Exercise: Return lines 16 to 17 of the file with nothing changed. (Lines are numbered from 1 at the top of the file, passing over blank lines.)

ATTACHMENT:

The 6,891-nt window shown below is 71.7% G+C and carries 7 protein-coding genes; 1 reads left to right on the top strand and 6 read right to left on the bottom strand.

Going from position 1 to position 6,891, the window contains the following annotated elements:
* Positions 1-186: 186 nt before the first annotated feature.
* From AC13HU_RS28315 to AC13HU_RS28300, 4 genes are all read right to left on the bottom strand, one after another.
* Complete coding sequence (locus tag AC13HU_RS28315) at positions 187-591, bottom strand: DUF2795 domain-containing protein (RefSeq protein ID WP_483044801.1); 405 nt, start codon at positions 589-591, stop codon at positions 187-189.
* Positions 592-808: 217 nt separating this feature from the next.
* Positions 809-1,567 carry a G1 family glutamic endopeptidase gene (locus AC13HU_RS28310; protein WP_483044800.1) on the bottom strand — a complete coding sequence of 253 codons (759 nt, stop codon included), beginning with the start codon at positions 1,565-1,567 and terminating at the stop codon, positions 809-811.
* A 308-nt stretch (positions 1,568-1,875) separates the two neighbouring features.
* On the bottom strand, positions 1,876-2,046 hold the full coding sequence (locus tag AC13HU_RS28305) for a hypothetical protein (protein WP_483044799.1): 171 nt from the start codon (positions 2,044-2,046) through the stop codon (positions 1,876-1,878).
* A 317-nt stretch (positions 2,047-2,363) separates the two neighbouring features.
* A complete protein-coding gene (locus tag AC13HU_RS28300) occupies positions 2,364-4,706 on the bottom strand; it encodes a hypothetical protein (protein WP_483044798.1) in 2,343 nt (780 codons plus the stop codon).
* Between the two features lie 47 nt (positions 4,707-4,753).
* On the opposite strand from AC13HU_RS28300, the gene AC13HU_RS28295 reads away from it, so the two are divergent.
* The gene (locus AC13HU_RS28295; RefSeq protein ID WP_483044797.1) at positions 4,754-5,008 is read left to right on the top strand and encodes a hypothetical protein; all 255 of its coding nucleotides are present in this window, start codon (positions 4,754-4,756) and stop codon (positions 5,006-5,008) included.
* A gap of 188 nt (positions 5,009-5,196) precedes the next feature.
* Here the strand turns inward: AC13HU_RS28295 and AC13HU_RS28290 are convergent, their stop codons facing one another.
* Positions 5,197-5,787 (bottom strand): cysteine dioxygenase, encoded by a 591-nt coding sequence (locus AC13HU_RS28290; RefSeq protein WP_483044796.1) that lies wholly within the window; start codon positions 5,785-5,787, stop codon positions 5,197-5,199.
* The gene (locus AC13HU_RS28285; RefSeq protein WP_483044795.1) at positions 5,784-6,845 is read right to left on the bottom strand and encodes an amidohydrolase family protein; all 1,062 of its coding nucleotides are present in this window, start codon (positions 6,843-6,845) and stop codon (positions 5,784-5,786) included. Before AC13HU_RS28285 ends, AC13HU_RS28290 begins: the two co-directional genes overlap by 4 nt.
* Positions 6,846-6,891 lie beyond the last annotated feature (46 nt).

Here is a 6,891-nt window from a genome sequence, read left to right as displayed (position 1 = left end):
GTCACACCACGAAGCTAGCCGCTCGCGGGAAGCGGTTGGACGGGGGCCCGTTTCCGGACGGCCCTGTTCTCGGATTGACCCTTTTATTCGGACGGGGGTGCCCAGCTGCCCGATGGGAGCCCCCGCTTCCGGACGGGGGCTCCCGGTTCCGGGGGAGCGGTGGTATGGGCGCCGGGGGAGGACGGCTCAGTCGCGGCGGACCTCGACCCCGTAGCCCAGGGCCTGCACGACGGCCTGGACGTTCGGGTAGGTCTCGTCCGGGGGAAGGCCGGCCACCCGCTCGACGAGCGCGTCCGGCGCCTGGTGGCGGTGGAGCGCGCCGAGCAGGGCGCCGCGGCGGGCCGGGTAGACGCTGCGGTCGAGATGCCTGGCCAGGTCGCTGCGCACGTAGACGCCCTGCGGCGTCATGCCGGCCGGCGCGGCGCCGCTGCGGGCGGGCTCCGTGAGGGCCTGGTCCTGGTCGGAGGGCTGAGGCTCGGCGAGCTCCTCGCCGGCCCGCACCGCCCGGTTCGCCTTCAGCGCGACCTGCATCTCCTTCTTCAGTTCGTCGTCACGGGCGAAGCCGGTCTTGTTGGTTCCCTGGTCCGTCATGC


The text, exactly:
* Here the strand turns inward: AC13HU_RS28295 and AC13HU_RS28290 are convergent, their stop codons facing one another.
* Positions 5,197-5,787 (bottom strand): cysteine dioxygenase, encoded by a 591-nt coding sequence (locus AC13HU_RS28290; RefSeq protein WP_483044796.1) that lies wholly within the window; start codon positions 5,785-5,787, stop codon positions 5,197-5,199.